Basic data operations in R

Introduction

In this article we give a dense presentation how to get fast overview of (normal size) data. Recall you have to be within RStudio.

Suppose we have a data frame containing 3 numerical ratio variables and 1 categorical variable

library(plyr) 
set.seed(1000)

M1 <- matrix(rnorm(150,0,1), ncol=3)              
colnames(M1)<-c("X1","X2","X3")

M2 <- matrix(round(runif(50,1,4),0),ncol=1)       
group=c('Group_A','Group_B','Group_D','Group_E')
M3 <- mapvalues(M2, from = 1:4, to = group)
colnames(M3)<-c("group")

M<-data.frame(cbind(M1,M3))   

Descriptive statistics

If we want to see distribution (frequencies) of different categorical values for M$group you shall use table or summary.

table(M$group)
summary(M$group)

In both cases we obtain

Group_A Group_B Group_D Group_E 
     10      14      20       6 

We might be also interested in the mean values for columns in M1 (the centroid) and the group centroids for M1, where the groups are defined by M2.

centr=colMeans(M1)          # centroid
aggregate(M1~M3,FUN=mean)   # group centroids
    group         X1           X2          X3
1 Group_A -0.1159164  0.187124494  0.51985248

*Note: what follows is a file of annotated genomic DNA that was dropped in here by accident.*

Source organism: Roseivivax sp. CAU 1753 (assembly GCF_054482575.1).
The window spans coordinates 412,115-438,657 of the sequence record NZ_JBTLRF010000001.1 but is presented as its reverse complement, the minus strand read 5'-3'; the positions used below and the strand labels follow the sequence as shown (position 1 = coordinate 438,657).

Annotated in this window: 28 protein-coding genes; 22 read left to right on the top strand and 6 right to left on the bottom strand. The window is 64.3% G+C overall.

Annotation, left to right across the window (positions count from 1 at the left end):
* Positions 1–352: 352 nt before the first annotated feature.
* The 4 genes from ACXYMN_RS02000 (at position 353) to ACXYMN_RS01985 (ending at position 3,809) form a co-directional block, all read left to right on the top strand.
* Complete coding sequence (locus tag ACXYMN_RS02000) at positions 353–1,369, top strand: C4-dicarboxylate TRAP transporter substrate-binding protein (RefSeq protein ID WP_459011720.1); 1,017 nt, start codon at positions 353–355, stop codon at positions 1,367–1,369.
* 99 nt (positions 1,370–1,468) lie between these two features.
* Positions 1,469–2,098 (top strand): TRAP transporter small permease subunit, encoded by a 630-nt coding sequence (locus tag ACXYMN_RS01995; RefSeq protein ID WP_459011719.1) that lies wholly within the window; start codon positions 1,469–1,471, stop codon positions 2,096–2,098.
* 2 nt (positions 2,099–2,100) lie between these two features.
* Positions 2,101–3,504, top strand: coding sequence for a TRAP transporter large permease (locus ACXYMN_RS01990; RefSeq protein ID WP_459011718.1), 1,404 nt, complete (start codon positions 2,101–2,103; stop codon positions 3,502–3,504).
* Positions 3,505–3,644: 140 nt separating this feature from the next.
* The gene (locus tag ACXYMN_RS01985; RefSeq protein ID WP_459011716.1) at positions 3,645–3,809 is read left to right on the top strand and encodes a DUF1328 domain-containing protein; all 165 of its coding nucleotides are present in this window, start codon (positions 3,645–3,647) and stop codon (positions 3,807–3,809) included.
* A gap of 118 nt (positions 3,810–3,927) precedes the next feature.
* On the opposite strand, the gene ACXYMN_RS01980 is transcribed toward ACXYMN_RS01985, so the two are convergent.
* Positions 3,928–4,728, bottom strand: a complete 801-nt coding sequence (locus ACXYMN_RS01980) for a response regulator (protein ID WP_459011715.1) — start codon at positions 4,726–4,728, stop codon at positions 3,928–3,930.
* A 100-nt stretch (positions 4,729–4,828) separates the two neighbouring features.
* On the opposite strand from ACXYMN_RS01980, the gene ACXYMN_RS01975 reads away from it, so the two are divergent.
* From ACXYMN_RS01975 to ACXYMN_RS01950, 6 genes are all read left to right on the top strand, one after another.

2 Group_B -0.1770462  0.532357620 -0.16423459
3 Group_D -0.1651467  0.013811050  0.06511391
4 Group_E -0.1651271 -0.005173836 -0.12914429

Matrix operations

Suppose we want to compute the transpose of M1 by M1. This can be done by

t(M1)%*%M1

The covariance matrix of M1 we compute directly as

cov(M1)

Likewise we compute the sum-of-squares and coproducts matrix (SS matrix) by

n=nrow(M1)         #number of rows in M1
SS=(n-1)*cov(M1)

> SS
          X1         X2         X3
X1 42.485852 -6.7437071 -7.3797835
X2 -6.743707 54.7612372 -0.8058014
X3 -7.379783 -0.8058014 40.5334042

If we centralise the data (subtract the centroid from each row):

M1s=scale(M1,scale=FALSE)

then SS matrix can be computed also as

SS1=t(M1s)%*%M1s

But later we will use also the fact that this covariance matrix can be computed also as

SS2 = t(M1)%*%M1-n*outer(centr,centr)

This is of particular use for big data computation since t(X1)%*%X1 can be computed for each data chunk separately via map function and then summed up via reduce step.

Note that SS is symmetric, hence has 3 real eigenvalues and 3 corresponding eigenvectors. We can compute them by

ev = eigen(SS)
ev$values
[1] 58.08193 46.86827 32.83029
ev$vectors
            [,1]       [,2]      [,3]
[1,]  0.4511108 -0.5672369 0.6890147
[2,] -0.8798904 -0.4118343 0.2370348
[3,] -0.1493050  0.7131864 0.6848892

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Managing Big Data with R and Hadoop

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